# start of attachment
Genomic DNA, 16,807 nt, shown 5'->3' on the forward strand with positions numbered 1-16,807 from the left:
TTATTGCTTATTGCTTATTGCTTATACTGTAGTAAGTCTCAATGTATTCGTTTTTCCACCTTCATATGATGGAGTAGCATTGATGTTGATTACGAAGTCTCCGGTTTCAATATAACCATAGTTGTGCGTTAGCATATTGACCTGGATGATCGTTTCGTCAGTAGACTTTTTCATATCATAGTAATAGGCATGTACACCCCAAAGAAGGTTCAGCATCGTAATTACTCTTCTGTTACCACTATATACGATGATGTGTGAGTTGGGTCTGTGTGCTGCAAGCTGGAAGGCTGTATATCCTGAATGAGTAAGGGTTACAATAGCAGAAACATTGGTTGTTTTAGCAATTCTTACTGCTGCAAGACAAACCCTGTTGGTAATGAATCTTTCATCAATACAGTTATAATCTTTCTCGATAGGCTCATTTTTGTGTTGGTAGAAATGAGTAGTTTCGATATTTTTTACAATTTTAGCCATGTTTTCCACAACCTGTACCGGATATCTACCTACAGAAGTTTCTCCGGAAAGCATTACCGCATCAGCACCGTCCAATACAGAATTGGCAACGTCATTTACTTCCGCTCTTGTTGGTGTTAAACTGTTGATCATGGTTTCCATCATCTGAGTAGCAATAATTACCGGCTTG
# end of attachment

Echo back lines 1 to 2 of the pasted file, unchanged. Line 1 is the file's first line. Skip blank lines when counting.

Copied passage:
Genomic DNA, 16,807 nt, shown 5'->3' on the forward strand with positions numbered 1-16,807 from the left:
TTATTGCTTATTGCTTATTGCTTATACTGTAGTAAGTCTCAATGTATTCGTTTTTCCACCTTCATATGATGGAGTAGCATTGATGTTGATTACGAAGTCTCCGGTTTCAATATAACCATAGTTGTGCGTTAGCATATTGACCTGGATGATCGTTTCGTCAGTAGACTTTTTCATATCATAGTAATAGGCATGTACACCCCAAAGAAGGTTCAGCATCGTAATTACTCTTCTGTTACCACTATATACGATGATGTGTGAGTTGGGTCTGTGTGCTGCAAGCTGGAAGGCTGTATATCCTGAATGAGTAAGGGTTACAATAGCAGAAACATTGGTTGTTTTAGCAATTCTTACTGCTGCAAGACAAACCCTGTTGGTAATGAATCTTTCATCAATACAGTTATAATCTTTCTCGATAGGCTCATTTTTGTGTTGGTAGAAATGAGTAGTTTCGATATTTTTTACAATTTTAGCCATGTTTTCCACAACCTGTACCGGATATCTACCTACAGAAGTTTCTCCGGAAAGCATTACCGCATCAGCACCGTCCAATACAGAATTGGCAACGTCATTTACTTCCGCTCTTGTTGGTGTTAAACTGTTGATCATGGTTTCCATCATCTGAGTAGCAATAATTACCGGCTTG